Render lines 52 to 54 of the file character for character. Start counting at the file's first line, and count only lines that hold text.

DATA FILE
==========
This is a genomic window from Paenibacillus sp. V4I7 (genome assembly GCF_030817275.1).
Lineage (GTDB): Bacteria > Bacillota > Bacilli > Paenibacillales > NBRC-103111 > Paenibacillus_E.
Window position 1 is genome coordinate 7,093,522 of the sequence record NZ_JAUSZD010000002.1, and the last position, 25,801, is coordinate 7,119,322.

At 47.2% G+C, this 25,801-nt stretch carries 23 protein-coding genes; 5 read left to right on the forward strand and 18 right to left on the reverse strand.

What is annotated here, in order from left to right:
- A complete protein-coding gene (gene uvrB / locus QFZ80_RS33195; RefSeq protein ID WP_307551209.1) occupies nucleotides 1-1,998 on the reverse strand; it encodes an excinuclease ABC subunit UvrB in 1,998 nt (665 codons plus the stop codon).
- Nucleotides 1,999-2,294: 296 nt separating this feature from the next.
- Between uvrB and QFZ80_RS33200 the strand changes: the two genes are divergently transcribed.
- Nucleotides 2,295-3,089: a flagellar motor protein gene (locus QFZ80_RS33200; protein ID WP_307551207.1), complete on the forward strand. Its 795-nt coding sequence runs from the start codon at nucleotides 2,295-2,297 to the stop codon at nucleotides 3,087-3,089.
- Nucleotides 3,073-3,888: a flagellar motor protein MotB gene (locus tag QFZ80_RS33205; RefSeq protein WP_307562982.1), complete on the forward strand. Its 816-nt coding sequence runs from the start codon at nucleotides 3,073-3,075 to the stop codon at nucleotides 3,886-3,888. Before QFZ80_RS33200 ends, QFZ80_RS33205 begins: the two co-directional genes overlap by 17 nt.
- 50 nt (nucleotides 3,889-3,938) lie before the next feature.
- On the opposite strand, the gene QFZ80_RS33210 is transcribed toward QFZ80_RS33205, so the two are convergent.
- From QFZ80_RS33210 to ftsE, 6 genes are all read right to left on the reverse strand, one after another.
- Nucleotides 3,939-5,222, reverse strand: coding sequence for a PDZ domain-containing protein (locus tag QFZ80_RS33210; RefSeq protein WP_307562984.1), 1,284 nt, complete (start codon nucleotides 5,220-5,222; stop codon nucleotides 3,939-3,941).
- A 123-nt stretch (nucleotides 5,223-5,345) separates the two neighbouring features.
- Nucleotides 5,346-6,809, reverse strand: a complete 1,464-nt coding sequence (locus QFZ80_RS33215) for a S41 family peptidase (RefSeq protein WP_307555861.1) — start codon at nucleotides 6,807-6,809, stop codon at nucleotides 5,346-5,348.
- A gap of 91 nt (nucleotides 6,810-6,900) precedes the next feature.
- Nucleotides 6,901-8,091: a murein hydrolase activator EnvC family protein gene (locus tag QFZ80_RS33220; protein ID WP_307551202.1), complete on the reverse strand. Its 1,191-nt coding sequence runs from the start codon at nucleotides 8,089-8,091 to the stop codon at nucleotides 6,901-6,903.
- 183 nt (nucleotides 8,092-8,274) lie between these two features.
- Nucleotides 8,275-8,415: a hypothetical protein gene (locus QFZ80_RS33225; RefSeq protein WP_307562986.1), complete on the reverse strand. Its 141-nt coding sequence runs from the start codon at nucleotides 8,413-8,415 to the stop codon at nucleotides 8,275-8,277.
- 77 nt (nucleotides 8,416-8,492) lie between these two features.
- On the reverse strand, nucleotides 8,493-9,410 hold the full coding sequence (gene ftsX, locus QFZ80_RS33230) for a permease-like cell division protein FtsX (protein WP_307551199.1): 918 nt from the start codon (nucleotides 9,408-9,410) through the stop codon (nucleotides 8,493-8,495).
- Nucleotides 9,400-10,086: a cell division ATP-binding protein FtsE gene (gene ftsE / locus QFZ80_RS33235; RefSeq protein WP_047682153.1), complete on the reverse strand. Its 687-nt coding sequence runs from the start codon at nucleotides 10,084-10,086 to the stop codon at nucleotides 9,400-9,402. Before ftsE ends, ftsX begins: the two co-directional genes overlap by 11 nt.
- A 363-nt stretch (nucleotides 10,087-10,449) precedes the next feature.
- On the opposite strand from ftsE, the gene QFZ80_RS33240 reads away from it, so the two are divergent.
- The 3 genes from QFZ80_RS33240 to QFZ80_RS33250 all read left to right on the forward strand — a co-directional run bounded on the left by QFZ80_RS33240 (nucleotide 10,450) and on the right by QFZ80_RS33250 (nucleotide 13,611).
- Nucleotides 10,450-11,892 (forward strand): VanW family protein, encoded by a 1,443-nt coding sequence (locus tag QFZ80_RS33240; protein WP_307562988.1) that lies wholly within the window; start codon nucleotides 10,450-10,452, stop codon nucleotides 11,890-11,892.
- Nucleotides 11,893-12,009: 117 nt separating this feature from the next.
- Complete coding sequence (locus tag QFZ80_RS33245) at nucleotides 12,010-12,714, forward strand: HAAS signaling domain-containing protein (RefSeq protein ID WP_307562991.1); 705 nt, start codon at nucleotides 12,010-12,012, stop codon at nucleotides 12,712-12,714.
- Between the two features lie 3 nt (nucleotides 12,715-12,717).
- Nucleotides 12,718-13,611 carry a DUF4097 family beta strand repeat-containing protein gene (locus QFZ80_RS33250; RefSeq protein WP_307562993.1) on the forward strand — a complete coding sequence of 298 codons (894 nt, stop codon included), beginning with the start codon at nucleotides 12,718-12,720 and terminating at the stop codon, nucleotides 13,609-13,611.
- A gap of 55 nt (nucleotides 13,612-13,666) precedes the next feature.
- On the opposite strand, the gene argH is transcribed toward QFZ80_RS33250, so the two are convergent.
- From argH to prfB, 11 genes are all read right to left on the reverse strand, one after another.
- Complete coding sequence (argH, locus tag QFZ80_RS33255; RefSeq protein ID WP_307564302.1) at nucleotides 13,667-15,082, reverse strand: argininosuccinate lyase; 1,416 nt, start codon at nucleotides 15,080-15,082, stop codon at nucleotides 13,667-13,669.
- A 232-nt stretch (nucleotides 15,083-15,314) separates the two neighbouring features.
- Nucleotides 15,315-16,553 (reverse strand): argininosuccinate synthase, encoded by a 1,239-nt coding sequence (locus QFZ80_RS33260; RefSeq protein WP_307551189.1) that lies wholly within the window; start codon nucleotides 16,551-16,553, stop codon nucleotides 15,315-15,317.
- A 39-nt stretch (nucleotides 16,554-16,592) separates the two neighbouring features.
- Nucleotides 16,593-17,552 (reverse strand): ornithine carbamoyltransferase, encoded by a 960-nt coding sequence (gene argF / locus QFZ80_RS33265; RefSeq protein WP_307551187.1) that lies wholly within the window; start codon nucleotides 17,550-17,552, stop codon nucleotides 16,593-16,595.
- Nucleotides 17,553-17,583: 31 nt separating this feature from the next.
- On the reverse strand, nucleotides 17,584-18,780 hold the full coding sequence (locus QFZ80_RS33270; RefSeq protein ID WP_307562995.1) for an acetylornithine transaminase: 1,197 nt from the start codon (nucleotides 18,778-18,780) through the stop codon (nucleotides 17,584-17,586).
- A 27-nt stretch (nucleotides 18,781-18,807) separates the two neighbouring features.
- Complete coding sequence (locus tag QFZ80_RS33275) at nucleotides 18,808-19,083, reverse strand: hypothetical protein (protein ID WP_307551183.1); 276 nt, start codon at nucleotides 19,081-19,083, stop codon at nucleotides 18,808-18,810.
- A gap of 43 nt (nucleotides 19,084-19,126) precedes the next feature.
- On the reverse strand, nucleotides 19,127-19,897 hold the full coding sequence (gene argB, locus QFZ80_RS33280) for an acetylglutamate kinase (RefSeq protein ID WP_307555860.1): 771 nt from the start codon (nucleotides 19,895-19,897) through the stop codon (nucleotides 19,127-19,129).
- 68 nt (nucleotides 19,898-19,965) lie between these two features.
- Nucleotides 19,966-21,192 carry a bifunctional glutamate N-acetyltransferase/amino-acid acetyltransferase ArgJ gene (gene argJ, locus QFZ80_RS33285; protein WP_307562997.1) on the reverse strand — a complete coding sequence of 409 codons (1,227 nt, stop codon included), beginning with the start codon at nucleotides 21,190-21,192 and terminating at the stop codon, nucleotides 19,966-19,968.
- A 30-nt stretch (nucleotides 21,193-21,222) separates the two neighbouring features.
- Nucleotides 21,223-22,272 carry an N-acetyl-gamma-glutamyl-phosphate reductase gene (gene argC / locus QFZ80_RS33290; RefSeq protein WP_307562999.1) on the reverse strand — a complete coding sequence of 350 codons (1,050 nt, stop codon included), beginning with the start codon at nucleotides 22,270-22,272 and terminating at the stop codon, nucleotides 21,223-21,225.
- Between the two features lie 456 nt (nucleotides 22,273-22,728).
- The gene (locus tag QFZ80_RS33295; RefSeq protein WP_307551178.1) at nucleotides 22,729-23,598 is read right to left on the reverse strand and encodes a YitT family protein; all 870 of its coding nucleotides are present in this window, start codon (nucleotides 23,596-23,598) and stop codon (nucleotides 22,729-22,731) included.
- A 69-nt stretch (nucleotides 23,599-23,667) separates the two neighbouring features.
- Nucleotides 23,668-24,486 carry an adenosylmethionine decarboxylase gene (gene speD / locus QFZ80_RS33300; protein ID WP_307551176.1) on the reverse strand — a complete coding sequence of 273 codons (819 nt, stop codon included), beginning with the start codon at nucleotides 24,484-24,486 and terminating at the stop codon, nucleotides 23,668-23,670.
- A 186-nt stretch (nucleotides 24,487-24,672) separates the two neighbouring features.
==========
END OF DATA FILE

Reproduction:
- A 69-nt stretch (nucleotides 23,599-23,667) separates the two neighbouring features.
- Nucleotides 23,668-24,486 carry an adenosylmethionine decarboxylase gene (gene speD / locus QFZ80_RS33300; protein ID WP_307551176.1) on the reverse strand — a complete coding sequence of 273 codons (819 nt, stop codon included), beginning with the start codon at nucleotides 24,484-24,486 and terminating at the stop codon, nucleotides 23,668-23,670.
- A 186-nt stretch (nucleotides 24,487-24,672) separates the two neighbouring features.